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Discussion Starter · #1 ·
Very few places have this same age structure for the buck population. Typical buck populations include a high percentage (60-80%) of yearlings, a small percentage (10-30%) of 2.5yr olds, an even smaller percentage (5-10%) of 3.5yr olds and almost no 4.5+yr olds. This young age structure is a direct result of harvest pressure by hunters. In the not-too-distant past most hunters focused intense pressure on yearling bucks and Many hunters unfamiliar with Quality Deer Management (QDM) incorrectly assume QDM is only about large-racked bucks. Many also feel antler point restrictions (APRs) are synonymous with QDM. Pieces from both of these beliefs can be parts of QDM programs but QDM is about much more than just antlers or APRs.
In simplest terms QDM involves balancing the deer herd with the habitat and having deer - bucks and does - in multiple age classes. Determining and achieving the right number of deer for the habitat is a topic for another discussion and this article will focus on multiple age classes of deer. Most areas have a good age structure for the doe population as it is common for hunters to harvest does 1.5-6.5+yrs. This age structure exists because of traditional deer management practices where hunters focused much of their harvest pressure on bucks and allowed does to survive and fill multiple age classes.
removed the majority of that age class. In historical Pennsylvania for example, hunters routinely removed over 80% of the yearling age class on an annual basis! With that removal rate, less than 1% of Pennsylvania’s bucks ever reached maturity.
Quality Deer Management helps correct this imbalance by protecting young bucks and allowing them to survive into the older age classes. Quality Deer Management isn’t about protecting bucks until they are 5.5yrs old - that’s trophy management. Quality Deer Management, in simplest terms is about protecting yearling bucks. Yearling bucks are the easiest adult deer to harvest, but if hunters pass them and allow them to reach 2.5yrs, they become a little smarter and some will avoid hunters and reach 3.5yrs. Some of those will then avoid hunters and reach 4.5yrs, etc. Pretty soon you end up with a deer population that has bucks in multiple age classes even while allowing bucks 2.5yrs and older to be harvested. A complete age structure is good for deer and great for hunters.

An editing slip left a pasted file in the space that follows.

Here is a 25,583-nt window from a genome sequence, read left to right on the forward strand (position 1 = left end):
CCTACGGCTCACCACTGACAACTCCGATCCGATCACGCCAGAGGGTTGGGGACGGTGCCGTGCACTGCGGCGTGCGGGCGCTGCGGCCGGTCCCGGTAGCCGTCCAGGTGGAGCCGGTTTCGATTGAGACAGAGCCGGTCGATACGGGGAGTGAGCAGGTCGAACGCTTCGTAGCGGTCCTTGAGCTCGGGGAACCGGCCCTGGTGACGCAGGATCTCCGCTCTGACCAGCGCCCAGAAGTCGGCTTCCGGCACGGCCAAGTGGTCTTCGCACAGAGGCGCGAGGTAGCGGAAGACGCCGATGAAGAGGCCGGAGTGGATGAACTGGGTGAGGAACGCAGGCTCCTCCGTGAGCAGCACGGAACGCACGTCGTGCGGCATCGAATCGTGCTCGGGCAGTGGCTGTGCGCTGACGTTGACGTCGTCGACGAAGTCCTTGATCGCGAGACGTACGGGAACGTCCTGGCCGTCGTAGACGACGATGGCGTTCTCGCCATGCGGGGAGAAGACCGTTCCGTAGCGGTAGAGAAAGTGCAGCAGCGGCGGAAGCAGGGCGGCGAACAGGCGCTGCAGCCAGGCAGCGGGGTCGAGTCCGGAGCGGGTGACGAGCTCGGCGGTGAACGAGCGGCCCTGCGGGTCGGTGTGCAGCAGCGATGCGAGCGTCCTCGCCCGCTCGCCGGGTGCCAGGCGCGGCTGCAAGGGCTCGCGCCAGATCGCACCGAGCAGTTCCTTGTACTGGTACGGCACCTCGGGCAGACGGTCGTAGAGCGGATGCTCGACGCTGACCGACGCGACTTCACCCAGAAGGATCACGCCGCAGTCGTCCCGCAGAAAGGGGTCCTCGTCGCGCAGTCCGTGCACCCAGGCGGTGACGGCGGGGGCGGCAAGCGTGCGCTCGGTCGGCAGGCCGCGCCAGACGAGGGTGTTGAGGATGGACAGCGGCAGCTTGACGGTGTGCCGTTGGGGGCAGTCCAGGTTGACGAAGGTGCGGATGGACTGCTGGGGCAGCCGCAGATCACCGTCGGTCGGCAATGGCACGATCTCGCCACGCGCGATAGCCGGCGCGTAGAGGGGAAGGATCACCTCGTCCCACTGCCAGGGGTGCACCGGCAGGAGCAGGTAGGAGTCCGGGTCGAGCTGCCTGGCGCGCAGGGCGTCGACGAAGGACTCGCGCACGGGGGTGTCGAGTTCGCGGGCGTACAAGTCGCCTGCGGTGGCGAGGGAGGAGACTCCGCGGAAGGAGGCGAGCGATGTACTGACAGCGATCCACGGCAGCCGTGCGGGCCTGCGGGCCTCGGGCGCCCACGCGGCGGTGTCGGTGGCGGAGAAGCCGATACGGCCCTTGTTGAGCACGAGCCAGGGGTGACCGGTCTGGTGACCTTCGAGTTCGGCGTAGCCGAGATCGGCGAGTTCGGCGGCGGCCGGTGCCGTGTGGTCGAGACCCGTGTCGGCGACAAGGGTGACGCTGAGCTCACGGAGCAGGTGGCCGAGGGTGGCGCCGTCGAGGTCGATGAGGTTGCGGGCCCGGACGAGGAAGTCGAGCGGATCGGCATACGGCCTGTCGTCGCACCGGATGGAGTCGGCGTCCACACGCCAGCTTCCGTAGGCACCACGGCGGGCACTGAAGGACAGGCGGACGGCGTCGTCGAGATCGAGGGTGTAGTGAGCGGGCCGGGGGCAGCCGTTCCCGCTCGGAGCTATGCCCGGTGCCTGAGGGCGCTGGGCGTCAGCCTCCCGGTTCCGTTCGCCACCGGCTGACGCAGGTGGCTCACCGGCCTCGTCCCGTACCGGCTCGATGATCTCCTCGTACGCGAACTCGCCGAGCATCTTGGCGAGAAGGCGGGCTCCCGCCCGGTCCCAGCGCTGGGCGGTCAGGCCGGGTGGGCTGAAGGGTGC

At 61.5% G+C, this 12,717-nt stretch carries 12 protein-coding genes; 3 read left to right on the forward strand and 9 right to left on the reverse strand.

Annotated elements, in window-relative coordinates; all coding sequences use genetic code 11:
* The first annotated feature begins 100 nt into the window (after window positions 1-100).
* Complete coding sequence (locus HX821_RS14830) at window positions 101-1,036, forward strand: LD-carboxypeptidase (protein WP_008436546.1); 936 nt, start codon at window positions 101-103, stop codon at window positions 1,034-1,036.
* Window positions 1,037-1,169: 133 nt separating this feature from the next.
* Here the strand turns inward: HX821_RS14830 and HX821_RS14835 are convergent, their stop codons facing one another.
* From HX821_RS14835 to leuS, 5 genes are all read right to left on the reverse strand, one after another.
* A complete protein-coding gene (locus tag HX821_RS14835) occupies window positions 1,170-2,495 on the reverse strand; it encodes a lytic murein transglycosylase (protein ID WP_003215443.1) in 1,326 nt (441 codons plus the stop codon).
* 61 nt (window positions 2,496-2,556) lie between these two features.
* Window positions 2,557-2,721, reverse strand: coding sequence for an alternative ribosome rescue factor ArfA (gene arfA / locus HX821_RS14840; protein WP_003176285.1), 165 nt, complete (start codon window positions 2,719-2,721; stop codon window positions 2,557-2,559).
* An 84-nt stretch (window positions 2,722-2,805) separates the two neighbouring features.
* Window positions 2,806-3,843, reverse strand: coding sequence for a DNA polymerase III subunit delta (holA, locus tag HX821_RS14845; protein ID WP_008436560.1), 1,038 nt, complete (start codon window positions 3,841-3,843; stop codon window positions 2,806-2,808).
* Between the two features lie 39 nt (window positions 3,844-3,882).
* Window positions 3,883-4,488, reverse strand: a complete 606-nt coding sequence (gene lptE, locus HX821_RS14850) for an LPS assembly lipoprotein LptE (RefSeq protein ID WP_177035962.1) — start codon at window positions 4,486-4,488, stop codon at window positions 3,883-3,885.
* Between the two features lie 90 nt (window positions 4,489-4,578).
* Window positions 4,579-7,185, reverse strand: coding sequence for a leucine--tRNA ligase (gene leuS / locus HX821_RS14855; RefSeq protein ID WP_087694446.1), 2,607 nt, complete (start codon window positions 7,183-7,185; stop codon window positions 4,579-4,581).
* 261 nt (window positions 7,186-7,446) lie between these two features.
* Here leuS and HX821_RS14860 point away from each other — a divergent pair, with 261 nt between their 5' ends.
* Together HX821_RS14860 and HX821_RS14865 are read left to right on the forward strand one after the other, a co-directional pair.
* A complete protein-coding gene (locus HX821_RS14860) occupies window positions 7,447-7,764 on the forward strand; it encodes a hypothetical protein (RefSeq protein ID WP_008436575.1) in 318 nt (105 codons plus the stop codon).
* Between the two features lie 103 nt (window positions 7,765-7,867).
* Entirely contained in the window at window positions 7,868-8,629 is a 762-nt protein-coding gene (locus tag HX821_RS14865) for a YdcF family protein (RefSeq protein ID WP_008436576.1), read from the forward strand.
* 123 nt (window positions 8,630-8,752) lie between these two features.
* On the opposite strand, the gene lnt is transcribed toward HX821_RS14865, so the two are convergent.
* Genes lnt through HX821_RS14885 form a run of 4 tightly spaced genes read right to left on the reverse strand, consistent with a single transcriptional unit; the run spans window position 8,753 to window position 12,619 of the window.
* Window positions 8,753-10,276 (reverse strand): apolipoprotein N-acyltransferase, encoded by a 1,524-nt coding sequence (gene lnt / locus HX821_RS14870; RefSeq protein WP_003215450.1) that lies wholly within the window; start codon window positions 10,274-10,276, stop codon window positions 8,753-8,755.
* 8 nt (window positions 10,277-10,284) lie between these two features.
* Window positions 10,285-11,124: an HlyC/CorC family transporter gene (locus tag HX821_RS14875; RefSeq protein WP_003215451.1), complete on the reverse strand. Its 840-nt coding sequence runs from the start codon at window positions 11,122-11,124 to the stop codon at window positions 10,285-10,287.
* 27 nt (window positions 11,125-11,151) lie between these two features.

The big question then is what is the best way to protect yearling bucks? There are several techniques to protect yearlings and they all have advantages and disadvantages. Antler point restrictions are a common technique and they involve establishing a minimum number of points a buck must possess to be eligible for harvest. This minimum number should be established with the aid of a biologist and with local harvest data. Advantages of APRs include they are simple and are easy for state agencies to enforce. The disadvantage of APRs is the number of antler points is a poor predictor of animal age. Yearling bucks can have a rack ranging from short spikes to 10+ points. Therefore it can be difficult with APRs to protect the majority of the yearling age class while still making other age classes available for harvest. Managers may unintentionally focus harvest pressure on yearlings with larger racks or protect older age classes. However, because of APRs simplicity and enforceability, they are the most common buck harvest restriction discussed and implemented by state agencies.
Antler width restrictions are another technique and they involve establishing a minimum width of antler spread a buck possess have to be eligible for harvest. Again, this width should be established with the aid of a biologist and from local harvest data. The premise of a width restriction is few yearling bucks attain an outside antler spread of more than 15-16 inches. Hunters can estimate a buck’s antler spread by viewing where the antlers are in relation to an animal’s forward pointed ears. Ear tip to tip distance is approximately 15-16 inches for northern deer and slightly less for southern deer. Therefore, if a buck’s antlers are as wide as or wider than his ears, there is a good chance he is at least 2.5yrs. The advantage of a width restriction is it is a much better predictor of whether a buck is 1.5 or 2.5+yrs and therefore can do a better job protecting yearlings. The disadvantage of a width restriction is it is slightly more difficult to determine the legal status of a buck in the wild (vs. APR) and it can be more difficult for state agencies to enforce. A width restriction is more biologically sound than an APR and therefore is commonly used on private lands where managers have more control over the deer management program.